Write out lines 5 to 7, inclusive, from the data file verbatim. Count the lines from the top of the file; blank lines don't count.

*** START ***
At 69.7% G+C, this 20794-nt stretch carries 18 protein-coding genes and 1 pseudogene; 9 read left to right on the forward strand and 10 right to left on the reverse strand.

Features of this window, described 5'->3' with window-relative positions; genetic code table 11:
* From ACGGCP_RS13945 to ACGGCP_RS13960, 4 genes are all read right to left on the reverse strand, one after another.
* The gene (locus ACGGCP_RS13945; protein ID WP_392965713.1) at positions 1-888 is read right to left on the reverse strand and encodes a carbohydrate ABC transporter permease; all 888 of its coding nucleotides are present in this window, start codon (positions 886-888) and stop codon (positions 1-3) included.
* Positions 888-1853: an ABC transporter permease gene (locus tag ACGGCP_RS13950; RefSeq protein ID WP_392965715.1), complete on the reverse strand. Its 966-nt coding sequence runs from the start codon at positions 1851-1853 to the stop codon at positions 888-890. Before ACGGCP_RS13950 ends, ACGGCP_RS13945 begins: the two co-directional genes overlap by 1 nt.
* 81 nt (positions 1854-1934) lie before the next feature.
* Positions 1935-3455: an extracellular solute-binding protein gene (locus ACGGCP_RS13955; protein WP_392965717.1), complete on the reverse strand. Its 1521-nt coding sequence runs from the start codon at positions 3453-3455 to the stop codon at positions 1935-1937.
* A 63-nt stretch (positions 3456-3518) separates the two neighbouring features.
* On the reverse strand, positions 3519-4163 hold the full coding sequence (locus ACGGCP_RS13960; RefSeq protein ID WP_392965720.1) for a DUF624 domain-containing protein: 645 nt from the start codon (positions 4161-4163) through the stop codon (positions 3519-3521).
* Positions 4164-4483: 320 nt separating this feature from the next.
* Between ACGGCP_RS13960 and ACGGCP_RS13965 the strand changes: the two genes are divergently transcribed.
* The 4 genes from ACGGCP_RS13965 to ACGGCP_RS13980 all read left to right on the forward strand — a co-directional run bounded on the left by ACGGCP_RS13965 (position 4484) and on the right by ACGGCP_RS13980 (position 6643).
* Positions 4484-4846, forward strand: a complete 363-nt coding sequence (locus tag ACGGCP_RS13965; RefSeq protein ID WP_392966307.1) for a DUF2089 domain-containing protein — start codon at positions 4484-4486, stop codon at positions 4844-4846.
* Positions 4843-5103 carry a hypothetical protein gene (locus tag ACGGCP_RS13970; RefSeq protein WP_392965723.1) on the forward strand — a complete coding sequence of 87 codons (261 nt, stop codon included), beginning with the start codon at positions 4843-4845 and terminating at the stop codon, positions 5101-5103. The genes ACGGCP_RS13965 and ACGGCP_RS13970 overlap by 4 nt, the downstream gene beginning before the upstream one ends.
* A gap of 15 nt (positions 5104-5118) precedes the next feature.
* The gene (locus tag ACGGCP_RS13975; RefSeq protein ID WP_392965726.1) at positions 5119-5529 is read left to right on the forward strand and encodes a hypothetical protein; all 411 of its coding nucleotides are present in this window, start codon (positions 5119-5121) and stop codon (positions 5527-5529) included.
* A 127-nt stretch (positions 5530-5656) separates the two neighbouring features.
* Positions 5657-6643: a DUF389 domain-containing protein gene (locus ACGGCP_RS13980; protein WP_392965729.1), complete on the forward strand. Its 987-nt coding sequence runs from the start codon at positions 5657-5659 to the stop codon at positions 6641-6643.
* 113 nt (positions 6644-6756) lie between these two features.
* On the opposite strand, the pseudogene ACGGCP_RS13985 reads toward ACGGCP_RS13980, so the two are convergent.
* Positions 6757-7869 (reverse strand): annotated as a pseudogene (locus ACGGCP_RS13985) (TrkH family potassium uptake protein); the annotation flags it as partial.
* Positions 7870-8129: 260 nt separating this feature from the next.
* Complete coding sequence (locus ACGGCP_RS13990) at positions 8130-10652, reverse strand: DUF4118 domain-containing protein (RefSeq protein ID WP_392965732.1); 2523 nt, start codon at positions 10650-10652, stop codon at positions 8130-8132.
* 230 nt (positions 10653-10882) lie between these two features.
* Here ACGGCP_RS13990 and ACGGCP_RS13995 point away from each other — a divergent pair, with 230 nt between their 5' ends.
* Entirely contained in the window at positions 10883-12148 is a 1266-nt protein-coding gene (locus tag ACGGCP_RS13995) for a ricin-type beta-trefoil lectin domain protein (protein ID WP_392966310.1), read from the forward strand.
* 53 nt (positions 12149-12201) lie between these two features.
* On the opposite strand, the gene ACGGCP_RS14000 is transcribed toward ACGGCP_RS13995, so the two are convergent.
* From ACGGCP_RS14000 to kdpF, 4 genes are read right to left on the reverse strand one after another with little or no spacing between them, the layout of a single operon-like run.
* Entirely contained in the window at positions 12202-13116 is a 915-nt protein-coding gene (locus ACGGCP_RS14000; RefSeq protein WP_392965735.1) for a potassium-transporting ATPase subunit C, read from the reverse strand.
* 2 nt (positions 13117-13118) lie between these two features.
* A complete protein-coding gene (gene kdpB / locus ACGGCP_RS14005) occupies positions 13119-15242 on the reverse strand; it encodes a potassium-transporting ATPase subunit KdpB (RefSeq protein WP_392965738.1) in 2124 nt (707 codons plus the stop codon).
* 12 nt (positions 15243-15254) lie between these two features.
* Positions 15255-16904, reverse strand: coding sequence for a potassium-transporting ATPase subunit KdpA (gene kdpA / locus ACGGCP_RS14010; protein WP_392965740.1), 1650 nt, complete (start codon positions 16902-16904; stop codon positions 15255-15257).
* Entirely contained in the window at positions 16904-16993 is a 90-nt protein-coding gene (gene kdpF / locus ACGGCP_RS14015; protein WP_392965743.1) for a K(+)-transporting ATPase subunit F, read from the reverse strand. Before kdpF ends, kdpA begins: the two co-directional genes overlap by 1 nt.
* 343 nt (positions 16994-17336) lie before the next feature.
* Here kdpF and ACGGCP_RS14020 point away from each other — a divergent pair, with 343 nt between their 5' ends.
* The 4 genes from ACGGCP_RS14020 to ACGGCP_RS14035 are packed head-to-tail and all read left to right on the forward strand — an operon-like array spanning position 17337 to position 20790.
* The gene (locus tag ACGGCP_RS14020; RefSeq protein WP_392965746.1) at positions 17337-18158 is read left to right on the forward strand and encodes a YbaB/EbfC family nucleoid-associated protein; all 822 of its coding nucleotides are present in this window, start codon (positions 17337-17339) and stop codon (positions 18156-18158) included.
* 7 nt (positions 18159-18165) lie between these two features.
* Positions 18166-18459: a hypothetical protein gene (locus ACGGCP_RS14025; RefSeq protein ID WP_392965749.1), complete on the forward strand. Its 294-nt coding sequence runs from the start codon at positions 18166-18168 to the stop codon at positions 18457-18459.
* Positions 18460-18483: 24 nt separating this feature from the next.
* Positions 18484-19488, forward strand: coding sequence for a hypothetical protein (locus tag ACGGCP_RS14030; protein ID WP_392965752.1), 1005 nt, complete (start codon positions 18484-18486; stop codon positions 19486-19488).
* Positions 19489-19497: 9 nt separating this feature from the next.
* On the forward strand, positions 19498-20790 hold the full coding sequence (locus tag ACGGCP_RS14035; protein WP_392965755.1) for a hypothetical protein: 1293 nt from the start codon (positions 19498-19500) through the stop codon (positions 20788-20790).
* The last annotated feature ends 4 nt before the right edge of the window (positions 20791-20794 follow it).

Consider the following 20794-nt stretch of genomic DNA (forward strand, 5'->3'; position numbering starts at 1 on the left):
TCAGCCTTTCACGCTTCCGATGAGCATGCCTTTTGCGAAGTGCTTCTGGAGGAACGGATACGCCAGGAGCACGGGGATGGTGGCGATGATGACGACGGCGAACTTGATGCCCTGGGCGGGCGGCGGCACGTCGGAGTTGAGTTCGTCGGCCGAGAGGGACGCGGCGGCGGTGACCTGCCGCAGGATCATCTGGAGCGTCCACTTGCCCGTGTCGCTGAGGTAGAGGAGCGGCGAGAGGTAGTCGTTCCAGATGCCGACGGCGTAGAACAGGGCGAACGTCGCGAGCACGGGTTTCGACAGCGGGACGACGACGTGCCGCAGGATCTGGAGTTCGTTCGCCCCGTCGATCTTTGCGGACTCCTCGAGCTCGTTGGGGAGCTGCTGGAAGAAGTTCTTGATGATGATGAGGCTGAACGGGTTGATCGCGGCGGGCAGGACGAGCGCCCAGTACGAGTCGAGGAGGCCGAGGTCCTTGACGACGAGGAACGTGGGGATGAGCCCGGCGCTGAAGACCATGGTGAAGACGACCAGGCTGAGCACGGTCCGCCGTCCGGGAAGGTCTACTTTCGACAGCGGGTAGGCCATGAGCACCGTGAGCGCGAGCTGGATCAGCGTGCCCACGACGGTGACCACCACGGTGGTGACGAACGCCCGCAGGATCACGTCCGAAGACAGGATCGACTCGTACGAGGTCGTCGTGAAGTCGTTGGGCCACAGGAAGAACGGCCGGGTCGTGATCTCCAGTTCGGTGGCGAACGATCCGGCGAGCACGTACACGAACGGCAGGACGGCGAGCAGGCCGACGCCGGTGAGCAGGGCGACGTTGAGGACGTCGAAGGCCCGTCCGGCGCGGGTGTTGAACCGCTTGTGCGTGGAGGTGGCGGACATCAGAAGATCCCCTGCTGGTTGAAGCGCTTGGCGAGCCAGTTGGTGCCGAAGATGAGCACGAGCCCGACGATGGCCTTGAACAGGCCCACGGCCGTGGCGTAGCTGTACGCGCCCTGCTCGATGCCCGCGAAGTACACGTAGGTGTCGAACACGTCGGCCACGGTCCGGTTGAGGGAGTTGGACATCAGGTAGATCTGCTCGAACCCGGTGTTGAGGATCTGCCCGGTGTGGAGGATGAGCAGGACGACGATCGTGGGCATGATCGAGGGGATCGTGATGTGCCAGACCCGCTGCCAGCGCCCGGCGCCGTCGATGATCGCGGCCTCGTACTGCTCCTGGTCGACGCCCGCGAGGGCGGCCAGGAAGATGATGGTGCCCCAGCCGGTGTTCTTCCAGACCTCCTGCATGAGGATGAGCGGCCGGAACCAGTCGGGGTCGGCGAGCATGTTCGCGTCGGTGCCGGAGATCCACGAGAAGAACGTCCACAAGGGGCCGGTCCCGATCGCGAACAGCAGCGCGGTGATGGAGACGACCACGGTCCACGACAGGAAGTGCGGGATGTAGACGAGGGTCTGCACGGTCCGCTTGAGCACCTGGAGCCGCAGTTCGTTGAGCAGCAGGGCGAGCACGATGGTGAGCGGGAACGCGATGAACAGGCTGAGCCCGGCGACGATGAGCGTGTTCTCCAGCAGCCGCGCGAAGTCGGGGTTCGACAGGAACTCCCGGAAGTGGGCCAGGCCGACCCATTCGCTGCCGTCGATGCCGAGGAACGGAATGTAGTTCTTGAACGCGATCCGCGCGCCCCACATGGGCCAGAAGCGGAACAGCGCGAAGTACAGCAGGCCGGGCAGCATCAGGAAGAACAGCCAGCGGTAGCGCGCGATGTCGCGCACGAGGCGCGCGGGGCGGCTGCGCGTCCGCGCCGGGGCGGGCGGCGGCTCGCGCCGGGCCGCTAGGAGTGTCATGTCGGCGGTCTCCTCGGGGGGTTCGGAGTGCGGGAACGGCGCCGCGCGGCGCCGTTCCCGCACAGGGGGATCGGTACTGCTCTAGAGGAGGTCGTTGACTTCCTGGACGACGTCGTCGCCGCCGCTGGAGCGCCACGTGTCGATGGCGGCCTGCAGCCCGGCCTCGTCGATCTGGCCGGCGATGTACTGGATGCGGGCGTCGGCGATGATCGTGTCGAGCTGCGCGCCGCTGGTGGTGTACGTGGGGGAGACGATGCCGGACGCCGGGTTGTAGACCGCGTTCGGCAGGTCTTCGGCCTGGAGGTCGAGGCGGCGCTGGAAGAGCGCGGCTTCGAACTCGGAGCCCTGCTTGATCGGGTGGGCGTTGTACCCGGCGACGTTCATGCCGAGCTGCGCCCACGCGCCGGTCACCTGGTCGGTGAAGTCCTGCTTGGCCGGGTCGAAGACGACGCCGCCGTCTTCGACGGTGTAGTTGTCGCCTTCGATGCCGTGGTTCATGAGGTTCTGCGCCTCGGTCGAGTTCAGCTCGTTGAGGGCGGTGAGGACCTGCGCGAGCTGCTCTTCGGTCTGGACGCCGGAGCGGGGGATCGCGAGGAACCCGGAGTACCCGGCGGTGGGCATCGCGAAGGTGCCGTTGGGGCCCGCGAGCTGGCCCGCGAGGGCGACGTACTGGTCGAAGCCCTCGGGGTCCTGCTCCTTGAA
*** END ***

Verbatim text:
* Positions 888-1853: an ABC transporter permease gene (locus tag ACGGCP_RS13950; RefSeq protein ID WP_392965715.1), complete on the reverse strand. Its 966-nt coding sequence runs from the start codon at positions 1851-1853 to the stop codon at positions 888-890. Before ACGGCP_RS13950 ends, ACGGCP_RS13945 begins: the two co-directional genes overlap by 1 nt.
* 81 nt (positions 1854-1934) lie before the next feature.
* Positions 1935-3455: an extracellular solute-binding protein gene (locus ACGGCP_RS13955; protein WP_392965717.1), complete on the reverse strand. Its 1521-nt coding sequence runs from the start codon at positions 3453-3455 to the stop codon at positions 1935-1937.